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An excerpt from www.HouseOfNames.com archives copyright 2000 - 2016


The name Tallemack is of Anglo-Saxon origin. It was name for a person who habitually wore a knapsack or other type of pack carried on the back. The surname Tallemack is derived from the Old French word talemache, which means knapsack. Nickname surnames often referred to the bearer's favored style of clothing.

Tallemack Early Origins



The surname Tallemack was first found in Suffolk where, according to Doctor Bosworth, they were amongst the first Angles that settled in Suffolk. On their manor house at Bentley, near Ipswich there was the following inscription "Before the Normans into England came, Bentley was my seat, and Tollemache was my name." [1]CITATION[CLOSE]
Lowe, Mark Anthony, Patronymica Britannica, A Dictionary of Family Names of the United Kingdom. London: John Russel Smith, 1860. Print.

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Tallemack Spelling Variations


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Tallemack Spelling Variations



Spelling variations in names were a common occurrence before English spelling was standardized a few hundred years ago. In the Middle Ages, even the literate spelled their names differently as the English language incorporated elements of French, Latin, and other European languages. Many variations of the name Tallemack have been found, including Talmach, Talmage, Talmash, Tammadge, Tammage, Tallemach, Tollemache, Tolmage and many more.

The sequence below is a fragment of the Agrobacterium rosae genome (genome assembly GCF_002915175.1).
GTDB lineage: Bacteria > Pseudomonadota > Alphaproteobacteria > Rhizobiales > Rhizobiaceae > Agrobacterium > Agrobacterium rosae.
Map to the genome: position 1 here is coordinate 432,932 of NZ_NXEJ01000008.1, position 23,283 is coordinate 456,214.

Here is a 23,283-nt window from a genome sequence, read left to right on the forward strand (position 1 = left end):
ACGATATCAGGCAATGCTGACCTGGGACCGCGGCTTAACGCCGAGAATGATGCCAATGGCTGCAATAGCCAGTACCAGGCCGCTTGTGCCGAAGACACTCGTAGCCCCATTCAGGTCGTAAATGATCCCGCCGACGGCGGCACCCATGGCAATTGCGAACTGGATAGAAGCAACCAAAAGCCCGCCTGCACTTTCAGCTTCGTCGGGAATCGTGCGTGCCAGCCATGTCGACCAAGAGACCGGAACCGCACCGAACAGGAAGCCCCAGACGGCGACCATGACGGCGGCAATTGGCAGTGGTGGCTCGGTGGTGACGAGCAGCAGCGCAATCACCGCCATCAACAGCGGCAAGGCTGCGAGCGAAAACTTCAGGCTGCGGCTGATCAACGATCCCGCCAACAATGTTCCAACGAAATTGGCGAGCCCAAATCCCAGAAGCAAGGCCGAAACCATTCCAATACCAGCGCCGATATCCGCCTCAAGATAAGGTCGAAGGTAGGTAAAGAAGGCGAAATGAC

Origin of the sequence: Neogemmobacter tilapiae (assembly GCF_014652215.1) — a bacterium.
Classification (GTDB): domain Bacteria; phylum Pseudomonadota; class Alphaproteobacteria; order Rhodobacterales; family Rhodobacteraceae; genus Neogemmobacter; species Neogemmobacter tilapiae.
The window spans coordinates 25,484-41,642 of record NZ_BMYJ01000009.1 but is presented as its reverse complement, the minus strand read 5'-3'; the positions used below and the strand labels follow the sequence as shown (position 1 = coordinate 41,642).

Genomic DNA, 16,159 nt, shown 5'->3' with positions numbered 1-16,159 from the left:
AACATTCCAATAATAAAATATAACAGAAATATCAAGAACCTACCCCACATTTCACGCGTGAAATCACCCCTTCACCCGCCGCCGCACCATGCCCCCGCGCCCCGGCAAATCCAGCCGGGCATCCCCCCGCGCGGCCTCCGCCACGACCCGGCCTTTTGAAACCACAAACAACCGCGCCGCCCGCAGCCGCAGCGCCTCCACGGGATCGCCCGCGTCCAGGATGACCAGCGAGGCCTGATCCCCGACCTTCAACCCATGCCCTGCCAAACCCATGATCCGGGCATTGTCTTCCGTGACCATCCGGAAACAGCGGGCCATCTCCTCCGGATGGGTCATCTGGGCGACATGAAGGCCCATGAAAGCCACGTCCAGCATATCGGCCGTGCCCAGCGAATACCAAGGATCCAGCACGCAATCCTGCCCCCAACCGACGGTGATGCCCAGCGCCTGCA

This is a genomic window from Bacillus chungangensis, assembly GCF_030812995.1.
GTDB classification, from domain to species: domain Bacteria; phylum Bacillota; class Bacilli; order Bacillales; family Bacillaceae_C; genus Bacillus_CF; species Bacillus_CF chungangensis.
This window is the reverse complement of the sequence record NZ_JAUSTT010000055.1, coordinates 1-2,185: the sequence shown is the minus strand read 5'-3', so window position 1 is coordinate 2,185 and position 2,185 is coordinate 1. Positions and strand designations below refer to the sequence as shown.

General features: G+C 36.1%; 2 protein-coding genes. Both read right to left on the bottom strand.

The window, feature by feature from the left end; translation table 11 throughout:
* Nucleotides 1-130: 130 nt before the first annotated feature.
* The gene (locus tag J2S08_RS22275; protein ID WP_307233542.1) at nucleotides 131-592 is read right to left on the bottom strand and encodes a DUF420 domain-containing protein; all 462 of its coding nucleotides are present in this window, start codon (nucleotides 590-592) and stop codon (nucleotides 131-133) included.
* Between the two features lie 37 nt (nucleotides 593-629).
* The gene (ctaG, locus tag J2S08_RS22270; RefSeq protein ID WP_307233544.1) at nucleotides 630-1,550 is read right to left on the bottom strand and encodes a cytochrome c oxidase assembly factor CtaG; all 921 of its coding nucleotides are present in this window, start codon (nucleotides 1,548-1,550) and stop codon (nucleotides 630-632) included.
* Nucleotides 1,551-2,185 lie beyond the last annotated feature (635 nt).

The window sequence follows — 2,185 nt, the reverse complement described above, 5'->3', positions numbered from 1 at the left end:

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Tallemack Early History


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Tallemack Early History



This web page shows only a small excerpt of our Tallemack research. Another 119 words (8 lines of text) covering the years 1200, 1611, 1821, 1624, 1669, 1651, 1694, 1624 and 1669 are included under the topic Early Tallemack History in all our PDF Extended History products and printed products wherever possible.

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Tallemack Early Notables (pre 1700)


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Tallemack Early Notables (pre 1700)



Another 50 words (4 lines of text) are included under the topic Early Tallemack Notables in all our PDF Extended History products and printed products wherever possible.

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The Great Migration


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The Great Migration



Families began migrating abroad in enormous numbers because of the political and religious discontent in England. Often faced with persecution and starvation in England, the possibilities of the New World attracted many English people. Although the ocean trips took many lives, those who did get to North America were instrumental in building the necessary groundwork for what would become powerful new nations. Among early immigrants of the Tallemack surname to cross the Atlantic and come to North America were: William Tallmarsh settled in Jamaica in 1722; William Talmadge settled in Boston Massachusetts in 1630 with his wife; Thomas Talmadge settled in Salem, Massachusetts with his wife in 1630.